A purchase order (PO) is used by the procurement or purchasing department to order goods or services. Typically, a purchase order contains information regarding the items to be purchased, the person or department placing the order, and any special delivery terms the circumstances may dictate. Purchase orders play an important role in procurement because they provide clear instructions and communication from buyer to seller, as well as reference documentation in the event that there is some confusion in the order or delivery of the product or service.
Purchase orders can be in either electronic or hard copy form. As Figure 1 shows, APQC’s Open Standards Benchmarking data in procurement indicates that top-performing organizations approve 98 percent of purchase orders electronically, as compared to only a little more than half of POs approved electronically among bottom-performing organizations.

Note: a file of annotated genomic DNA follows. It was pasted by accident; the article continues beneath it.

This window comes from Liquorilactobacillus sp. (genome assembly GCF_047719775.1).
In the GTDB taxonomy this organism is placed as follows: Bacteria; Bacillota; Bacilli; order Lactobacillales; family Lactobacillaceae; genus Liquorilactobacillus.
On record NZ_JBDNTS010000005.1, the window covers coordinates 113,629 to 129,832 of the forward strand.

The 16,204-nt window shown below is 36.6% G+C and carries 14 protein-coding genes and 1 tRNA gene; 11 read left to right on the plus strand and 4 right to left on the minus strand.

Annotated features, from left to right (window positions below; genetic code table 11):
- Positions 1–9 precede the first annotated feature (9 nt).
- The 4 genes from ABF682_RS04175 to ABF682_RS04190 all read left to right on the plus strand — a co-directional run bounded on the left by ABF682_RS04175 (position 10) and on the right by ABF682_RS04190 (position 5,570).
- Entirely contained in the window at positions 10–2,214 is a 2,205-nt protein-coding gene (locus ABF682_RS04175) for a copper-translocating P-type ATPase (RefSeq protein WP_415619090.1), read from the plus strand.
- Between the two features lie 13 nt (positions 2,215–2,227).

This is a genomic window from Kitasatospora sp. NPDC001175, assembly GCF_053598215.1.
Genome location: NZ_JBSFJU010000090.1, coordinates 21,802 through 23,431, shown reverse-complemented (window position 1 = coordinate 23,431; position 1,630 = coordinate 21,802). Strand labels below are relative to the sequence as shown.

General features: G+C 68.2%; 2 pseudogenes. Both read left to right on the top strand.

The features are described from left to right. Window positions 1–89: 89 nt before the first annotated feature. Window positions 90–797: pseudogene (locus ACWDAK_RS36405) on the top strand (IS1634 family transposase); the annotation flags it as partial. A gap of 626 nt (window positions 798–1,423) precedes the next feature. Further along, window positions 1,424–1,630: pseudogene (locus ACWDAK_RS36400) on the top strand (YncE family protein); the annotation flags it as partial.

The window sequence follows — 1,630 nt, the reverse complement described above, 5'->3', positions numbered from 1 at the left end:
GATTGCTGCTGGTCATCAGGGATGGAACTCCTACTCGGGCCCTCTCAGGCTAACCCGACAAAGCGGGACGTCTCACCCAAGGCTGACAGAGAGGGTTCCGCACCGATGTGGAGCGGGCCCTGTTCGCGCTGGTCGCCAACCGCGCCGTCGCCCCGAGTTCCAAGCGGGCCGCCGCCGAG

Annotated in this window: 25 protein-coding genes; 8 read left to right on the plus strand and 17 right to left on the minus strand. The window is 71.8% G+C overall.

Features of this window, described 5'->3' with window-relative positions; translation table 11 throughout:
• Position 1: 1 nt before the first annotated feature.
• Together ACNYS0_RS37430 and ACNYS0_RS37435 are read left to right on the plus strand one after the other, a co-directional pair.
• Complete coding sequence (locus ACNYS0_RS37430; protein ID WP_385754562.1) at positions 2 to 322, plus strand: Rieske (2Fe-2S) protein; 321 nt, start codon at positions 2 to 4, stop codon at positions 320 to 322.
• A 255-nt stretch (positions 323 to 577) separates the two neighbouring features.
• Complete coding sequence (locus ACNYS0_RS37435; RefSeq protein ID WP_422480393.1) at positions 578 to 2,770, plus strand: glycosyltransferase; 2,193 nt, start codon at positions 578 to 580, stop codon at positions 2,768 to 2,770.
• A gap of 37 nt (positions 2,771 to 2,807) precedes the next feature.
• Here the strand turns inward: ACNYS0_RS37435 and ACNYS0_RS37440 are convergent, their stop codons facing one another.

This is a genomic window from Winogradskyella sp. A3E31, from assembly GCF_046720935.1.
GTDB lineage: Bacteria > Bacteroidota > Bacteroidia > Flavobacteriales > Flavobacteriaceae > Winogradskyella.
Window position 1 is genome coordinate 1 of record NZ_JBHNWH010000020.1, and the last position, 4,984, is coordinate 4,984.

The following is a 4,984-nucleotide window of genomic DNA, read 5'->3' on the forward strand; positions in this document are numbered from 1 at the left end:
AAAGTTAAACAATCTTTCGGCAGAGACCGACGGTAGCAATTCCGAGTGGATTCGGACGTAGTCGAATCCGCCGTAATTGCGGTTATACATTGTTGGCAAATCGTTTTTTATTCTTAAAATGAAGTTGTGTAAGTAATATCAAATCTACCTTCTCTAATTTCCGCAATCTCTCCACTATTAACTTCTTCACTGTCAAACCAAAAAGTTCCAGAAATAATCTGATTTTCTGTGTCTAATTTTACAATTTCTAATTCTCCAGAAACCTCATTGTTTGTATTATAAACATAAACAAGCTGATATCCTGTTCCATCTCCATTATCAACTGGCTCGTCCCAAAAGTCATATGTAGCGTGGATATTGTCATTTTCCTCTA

When it comes to procurement, as the size of the organization and typically the complexity of the purchasing process increases, manual procedures are often inefficient, requiring excess paperwork, increasing the possibility of error and redundancies and lengthening cycle times. Automation and technology are often key drivers of increased efficiencies and productivity for organizations seeking to improve process performance. Online purchasing, or e-procurement, automates labor-intensive ordering and payment processes. Organizations use e-procurement to leverage volume discounts, consolidate buying and decrease costs and errors related to human labor. Given these benefits, the percentage of POs approved electronically is a key performance indicator regarding procurement efficiency.